Patriot Act

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Richard L. Cain, JD BS
Candidate for the LL.M. Degree in International Taxation & Financial Services, Walter H. & Dorothy B. Diamond Graduate International Tax Program Thomas Jefferson School of Law Presented to

Professor William H. Byrnes, IV Director and Founder, Walter H. & Dorothy B. Diamond Graduate International Tax Program Thomas Jefferson School of Law, 1115 Island Avenue, San Diego, California 92101 and

Professor Robert Munro Thesis I Walter H. & Dorothy B. Diamond Graduate International Tax Program, Thomas Jefferson School of Law

February 1, 2012.

Copyright  2012 by Richard L. Cain, JD BS
All rights are Reserved.  No part of this document may be reproduced in any form, stored in a retrieval system, or transmitted, in any form, or by an means, inclusive of, but not limited to the following: electronic, mechanical, photocopying, recording, digitizing, or otherwise, without the express written acknowledgment, consent and permission of the author,

Richard L. Cain, JD BS PO Box 91016, Santa Barbara, California 93190 Phone: 818-451-3660 cainrl@tjsl.edu

Richard L. Cain, JD BS

Table of Contents

This Thesis will provide an overview of the controversial sections of the USA Patriot Act as it relates to the First Amendment, Fifth Amendment, Sixth Amendment and Eighth Amendments of the Constitution. In addition this Thesis will summarize the Controversial sections of the Military Authorization Act which goes into effect May, 3 2012. Both Acts appear to violate many of the basic principles that have been articulated in the U.S. Constitution, particularly within the Bill of Rights. In the wake of the worst terrorist attacks in U.S. history on September 11, 2001, just six weeks later with little Congressional resistance or analysis; the U.S. Congress passed into law the USA Patriot Act. The bill passed 98-1 in the United States Senate, and 356-66 in the United States House of Representatives; Senator Russ Feingold cast the Senate's lone dissenting vote. President George W. Bush signed the bill into law on October 26, 2001. Assistant attorney general Viet D. Dinh was the chief architect of the act. The Patriot Act titled “Uniting and Strengthening America by Providing Appropriate Tools Required to Intercept and Obstruct Terrorism” granted an unprecedented and vast power to federal investigative services, which greatly undermines the civil liberties and constitutional freedom of the American people. Defining Terrorism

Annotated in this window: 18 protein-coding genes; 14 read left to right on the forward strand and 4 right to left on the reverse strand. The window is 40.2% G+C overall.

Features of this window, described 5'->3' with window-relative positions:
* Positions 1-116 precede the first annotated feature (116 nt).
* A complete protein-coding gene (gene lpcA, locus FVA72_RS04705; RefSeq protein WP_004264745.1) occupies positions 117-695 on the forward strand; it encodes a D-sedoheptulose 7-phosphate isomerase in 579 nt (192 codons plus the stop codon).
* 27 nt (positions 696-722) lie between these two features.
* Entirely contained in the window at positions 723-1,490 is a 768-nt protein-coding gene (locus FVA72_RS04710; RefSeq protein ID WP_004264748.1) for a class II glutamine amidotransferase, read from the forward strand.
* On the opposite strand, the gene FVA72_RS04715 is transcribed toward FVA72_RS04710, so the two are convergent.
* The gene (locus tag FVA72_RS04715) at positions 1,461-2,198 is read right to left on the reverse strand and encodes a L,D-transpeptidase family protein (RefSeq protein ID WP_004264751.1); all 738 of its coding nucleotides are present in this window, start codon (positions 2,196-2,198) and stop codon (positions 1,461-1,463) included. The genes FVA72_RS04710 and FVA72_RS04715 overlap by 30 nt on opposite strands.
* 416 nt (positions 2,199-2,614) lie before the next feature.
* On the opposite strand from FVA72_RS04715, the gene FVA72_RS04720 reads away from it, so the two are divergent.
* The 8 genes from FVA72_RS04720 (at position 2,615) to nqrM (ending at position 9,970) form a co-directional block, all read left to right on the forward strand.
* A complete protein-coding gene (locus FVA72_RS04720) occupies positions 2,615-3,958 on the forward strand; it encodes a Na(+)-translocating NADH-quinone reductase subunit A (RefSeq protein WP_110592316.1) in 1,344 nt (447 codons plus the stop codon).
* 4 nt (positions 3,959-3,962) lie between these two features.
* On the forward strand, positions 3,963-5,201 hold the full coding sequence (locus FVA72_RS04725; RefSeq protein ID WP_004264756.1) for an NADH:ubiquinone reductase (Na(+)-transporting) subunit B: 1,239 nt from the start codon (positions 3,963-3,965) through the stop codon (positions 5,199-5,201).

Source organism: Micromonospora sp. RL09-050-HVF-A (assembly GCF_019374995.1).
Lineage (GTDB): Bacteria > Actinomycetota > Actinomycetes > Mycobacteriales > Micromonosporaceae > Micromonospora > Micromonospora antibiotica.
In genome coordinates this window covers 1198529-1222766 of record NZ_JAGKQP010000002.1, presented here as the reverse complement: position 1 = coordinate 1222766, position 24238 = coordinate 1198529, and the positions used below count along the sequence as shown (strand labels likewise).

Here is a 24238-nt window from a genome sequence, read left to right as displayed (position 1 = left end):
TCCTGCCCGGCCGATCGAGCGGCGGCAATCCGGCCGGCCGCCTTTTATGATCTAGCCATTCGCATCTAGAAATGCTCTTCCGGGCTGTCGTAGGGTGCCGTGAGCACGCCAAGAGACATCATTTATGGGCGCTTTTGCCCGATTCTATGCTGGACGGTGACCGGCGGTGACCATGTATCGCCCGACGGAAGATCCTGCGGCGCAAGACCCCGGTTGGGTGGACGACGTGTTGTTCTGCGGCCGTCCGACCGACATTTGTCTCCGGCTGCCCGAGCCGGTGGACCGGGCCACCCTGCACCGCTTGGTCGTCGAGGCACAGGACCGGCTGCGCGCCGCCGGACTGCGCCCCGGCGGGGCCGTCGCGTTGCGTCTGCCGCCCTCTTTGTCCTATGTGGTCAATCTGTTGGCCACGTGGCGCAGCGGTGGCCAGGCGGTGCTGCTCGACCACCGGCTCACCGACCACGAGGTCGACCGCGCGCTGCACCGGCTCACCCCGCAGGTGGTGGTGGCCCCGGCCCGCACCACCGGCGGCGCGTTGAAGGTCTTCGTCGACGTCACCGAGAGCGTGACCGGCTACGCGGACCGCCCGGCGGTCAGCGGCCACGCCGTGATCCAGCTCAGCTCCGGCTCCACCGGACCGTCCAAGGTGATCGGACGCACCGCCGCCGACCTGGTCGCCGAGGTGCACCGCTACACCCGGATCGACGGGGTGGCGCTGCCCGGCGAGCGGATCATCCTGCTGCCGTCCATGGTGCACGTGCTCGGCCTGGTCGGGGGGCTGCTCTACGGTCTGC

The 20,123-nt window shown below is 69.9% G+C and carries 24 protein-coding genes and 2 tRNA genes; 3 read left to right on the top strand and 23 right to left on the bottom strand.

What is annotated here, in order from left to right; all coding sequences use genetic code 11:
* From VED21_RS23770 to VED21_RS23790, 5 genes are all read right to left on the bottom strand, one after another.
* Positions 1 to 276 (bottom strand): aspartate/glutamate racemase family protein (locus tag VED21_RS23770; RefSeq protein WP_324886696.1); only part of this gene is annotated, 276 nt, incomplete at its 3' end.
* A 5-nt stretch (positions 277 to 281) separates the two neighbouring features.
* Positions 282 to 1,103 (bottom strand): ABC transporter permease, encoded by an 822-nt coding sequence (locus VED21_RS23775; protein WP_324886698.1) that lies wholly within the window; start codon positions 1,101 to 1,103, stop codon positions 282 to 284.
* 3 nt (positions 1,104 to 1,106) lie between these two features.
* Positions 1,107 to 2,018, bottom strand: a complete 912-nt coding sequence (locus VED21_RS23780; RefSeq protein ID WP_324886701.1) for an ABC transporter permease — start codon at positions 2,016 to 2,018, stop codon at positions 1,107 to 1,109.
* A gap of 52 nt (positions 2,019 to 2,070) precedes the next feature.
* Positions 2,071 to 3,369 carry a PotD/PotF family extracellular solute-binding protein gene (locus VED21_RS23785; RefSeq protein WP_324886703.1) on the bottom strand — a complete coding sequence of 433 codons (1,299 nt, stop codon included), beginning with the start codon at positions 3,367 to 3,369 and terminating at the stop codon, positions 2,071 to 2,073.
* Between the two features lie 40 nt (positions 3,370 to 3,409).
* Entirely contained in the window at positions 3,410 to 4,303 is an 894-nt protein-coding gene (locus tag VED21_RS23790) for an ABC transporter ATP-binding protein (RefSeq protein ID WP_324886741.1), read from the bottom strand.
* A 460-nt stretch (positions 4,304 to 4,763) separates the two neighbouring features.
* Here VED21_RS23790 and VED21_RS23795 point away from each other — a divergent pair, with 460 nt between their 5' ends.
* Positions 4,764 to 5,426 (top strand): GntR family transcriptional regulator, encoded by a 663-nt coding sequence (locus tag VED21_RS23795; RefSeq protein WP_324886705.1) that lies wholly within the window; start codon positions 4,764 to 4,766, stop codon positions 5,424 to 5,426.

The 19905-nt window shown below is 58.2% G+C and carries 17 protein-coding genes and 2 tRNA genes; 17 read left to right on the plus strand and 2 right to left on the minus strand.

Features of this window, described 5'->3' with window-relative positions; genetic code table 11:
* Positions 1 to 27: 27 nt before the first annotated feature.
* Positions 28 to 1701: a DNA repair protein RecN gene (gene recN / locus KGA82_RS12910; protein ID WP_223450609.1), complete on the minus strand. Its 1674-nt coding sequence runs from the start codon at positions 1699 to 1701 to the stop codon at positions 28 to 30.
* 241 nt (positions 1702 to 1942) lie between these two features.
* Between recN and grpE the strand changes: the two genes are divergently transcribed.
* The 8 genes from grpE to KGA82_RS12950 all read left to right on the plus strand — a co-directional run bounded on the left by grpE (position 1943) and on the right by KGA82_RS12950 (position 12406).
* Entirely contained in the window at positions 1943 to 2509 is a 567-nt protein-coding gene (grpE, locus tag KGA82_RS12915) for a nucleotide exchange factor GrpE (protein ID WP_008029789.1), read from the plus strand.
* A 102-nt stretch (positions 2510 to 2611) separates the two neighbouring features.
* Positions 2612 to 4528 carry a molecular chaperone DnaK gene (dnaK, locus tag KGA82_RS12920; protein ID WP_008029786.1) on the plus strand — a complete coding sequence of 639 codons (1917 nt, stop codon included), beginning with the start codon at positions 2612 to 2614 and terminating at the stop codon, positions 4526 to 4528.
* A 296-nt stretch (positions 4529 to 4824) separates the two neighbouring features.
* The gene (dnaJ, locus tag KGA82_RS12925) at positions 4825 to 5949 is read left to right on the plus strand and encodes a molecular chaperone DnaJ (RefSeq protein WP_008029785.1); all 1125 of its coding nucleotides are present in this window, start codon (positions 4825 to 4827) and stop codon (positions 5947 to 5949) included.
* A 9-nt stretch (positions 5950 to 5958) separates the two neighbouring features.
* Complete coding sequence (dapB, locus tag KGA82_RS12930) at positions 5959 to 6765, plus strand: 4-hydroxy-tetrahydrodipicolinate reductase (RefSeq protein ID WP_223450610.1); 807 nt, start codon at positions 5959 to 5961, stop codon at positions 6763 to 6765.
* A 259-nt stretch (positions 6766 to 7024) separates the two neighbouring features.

The Act created increased surveillance powers for law enforcement that does not only focus on terrorism but also applies to domestic and international investigations. The definition of terrorism is separated into two categories of terrorism within the context of the USA Patriot Act, international terrorism and domestic terrorism. International terrorism and domestic terrorism are defined as activities that involve violent acts to human life that are a violation of the United States or any States criminal law, acts that appear to be intended to intimidate or coerce a population, to influence government by coercion, or to affect government by kidnapping, mass destruction, or assassination. However, international terrorism must take place primarily outside of the United States jurisdiction and domestic terrorism must take place within the United States jurisdiction. `The main objective of the Patriot Act is "to deter and punish terrorist acts in the U.S. and around the world, to enhance law enforcement investigatory tools, and for other purposes. Despite this purpose, the Act represents both good and bad points with respect to fighting terrorism and negative consequences on the civil liberties of U.S. citizens. For the most part, it appears as though the USA Patriot Act appears to threaten the liberties of the American people. The hastily passed Patriot Act does have provisions and measures that help the U.S. Government expand its surveillance of suspected...
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